Reviewed by grandmastersik 5 / 10 / 10

Unfocused mess

Imagine that an amateur screenwriter shat out a vomit draft and said, "That's Oscar-worthy!" Well, that pretty much describes this mumbled action flick. In fairness, the script - or final cut - could have been messed up by anyone, so I won't blame the writer, but as an espionage-cum-action thriller, the film is a total dud. If you're a fan of Donnie Yen (like me!), you'll watch this regardless of how bad anyone tells you it is, and where the big fight at the end nets it an extra star, please don't let the 4/10 fool you into believing that this is half-way decent, because it really is one of the worst Donnie films I've sat through. Which is a shame, because Shu Qi looks as gorgeous as ever and really pours a lot of emotion into her role... which only further highlights how badly the final film lets down both of its main stars.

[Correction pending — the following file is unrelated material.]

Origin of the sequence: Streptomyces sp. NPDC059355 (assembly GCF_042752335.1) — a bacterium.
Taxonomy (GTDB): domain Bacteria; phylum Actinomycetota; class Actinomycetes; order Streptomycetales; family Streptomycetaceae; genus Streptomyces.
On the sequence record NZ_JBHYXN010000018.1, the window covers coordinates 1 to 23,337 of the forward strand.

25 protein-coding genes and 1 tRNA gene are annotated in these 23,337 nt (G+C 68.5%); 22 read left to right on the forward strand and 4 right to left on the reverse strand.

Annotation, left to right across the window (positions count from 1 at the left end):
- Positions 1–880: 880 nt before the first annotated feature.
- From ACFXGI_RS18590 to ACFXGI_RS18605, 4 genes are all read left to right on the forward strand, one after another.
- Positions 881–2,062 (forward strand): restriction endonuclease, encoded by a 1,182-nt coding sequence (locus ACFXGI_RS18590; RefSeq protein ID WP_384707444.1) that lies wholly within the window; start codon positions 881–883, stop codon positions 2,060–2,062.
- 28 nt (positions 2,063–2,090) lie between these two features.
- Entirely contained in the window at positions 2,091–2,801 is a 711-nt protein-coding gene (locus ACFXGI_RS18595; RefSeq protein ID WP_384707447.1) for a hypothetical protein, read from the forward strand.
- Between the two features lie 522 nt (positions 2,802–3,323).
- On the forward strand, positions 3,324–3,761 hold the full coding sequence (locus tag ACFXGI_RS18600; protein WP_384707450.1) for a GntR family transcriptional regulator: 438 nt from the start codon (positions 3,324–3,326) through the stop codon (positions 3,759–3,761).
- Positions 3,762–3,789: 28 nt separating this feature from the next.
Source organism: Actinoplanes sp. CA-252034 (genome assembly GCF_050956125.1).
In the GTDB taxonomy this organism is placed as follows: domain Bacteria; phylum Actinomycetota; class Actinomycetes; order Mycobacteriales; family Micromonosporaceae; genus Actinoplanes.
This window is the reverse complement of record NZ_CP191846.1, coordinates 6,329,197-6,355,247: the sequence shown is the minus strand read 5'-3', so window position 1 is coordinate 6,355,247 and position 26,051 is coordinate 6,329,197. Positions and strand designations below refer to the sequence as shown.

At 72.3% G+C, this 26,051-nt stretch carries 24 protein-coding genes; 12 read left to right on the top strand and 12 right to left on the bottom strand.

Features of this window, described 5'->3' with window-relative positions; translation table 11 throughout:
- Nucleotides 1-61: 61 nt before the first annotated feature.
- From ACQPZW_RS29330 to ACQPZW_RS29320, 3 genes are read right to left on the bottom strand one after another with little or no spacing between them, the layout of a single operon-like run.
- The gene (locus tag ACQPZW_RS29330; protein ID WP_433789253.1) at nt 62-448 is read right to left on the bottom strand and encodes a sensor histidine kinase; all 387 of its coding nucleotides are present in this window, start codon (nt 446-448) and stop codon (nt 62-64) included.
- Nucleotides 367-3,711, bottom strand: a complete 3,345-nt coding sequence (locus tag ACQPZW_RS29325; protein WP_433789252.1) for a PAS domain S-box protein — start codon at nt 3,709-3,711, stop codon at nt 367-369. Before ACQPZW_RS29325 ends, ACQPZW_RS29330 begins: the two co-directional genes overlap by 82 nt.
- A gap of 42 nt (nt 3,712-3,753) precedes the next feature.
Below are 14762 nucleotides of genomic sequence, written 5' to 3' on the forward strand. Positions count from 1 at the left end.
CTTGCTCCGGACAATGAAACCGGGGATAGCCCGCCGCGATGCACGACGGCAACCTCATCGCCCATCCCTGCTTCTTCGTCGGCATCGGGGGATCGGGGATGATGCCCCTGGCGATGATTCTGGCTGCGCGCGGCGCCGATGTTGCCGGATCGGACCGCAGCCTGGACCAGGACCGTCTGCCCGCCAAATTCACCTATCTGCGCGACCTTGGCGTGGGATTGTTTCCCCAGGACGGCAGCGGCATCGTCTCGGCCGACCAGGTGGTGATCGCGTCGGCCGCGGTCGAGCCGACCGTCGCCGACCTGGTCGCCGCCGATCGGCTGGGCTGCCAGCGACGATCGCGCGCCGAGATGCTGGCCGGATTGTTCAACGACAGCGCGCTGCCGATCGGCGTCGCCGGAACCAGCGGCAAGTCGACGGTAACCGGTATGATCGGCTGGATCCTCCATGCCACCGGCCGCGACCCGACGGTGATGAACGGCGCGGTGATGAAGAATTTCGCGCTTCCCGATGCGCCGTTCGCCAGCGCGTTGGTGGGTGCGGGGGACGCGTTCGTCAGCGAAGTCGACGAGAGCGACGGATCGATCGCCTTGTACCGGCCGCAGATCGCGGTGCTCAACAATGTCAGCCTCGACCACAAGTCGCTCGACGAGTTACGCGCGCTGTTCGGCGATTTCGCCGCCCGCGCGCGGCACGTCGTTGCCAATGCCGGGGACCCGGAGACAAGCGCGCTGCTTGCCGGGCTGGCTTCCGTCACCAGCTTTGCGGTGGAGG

Reviewed by craigjohnson20 5 / 10 / 10

Too little too late

The best thing about "Legend of the Fist" is that it features some of the most spectacular acrobatic prowess to come from the great Donnie Yen. Unfortunately, these moments of awe inspiring nirvana appear in fits and starts after long, long moments of exposition. If this movie had a strong story, like Donnie Yen's "Kill Zone" with it's engaging plot about police corruption and the consequences of pursuing vengeance, all this exposition could be forgiven. However, the story is about Yen playing a Zorro-like folk hero, who dresses like Bruce Lee in 'The Green Hornet'. What should be a rollicking adventure instead becomes a violent drama about China's occupation by the Japanese. Granted, Donnie Yen's best film, "Ip Man" was also about the Chinese occupation; but that film managed a perfect balance between drama and spectacular action. I would almost dismiss "Legend of the Fist" altogether; but then Yen does a flip, a jump, a punch, a kick and my jaw hits the floor.